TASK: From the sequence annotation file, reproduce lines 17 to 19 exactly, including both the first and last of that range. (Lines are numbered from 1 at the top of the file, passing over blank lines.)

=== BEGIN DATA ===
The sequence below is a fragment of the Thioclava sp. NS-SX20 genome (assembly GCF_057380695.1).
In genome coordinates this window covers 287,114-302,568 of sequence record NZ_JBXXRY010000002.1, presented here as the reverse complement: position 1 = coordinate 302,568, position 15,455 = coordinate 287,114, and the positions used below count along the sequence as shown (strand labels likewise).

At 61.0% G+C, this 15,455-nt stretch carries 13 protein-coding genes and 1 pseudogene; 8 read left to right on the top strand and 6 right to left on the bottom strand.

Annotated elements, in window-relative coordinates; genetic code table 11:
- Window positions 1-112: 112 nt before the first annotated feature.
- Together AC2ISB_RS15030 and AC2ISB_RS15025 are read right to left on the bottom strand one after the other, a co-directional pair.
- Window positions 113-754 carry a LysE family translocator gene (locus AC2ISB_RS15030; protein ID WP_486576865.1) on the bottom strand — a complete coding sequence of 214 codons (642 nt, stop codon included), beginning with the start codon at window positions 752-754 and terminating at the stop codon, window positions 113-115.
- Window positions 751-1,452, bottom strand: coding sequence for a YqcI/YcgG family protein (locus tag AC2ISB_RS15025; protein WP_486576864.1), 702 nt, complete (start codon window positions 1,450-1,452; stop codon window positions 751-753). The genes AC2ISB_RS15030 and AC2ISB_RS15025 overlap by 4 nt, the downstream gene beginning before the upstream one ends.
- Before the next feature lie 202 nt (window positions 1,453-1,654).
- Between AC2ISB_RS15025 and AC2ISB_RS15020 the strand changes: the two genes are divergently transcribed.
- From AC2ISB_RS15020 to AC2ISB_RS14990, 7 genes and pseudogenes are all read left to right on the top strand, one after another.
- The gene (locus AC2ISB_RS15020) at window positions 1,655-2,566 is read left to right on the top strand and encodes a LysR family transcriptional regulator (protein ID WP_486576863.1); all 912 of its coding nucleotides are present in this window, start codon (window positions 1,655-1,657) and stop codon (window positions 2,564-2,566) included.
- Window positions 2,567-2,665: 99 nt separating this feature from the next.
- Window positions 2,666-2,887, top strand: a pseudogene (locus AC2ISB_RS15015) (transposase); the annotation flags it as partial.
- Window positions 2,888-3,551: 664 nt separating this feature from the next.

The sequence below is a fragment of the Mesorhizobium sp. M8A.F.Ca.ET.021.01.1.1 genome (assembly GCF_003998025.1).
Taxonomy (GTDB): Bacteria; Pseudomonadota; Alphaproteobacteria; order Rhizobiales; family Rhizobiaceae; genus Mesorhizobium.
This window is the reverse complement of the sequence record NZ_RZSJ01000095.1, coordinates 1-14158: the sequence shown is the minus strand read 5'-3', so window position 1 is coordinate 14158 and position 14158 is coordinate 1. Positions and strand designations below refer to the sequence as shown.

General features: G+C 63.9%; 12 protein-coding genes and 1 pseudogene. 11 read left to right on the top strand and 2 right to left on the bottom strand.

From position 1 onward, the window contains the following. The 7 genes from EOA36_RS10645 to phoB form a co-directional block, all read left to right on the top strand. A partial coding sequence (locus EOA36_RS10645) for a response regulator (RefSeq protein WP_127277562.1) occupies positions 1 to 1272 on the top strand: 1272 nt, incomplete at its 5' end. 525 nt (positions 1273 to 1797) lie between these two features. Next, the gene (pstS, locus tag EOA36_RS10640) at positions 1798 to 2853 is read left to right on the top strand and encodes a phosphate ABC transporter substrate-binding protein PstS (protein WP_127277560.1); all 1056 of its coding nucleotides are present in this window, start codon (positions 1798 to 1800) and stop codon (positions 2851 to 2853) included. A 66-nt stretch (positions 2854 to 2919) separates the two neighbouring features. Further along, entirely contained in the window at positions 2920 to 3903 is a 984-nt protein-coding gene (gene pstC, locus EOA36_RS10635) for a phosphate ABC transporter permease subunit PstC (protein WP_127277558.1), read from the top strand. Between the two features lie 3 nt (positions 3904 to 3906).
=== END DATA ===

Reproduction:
Taxonomy (GTDB): Bacteria; Pseudomonadota; Alphaproteobacteria; order Rhizobiales; family Rhizobiaceae; genus Mesorhizobium.
This window is the reverse complement of the sequence record NZ_RZSJ01000095.1, coordinates 1-14158: the sequence shown is the minus strand read 5'-3', so window position 1 is coordinate 14158 and position 14158 is coordinate 1. Positions and strand designations below refer to the sequence as shown.

General features: G+C 63.9%; 12 protein-coding genes and 1 pseudogene. 11 read left to right on the top strand and 2 right to left on the bottom strand.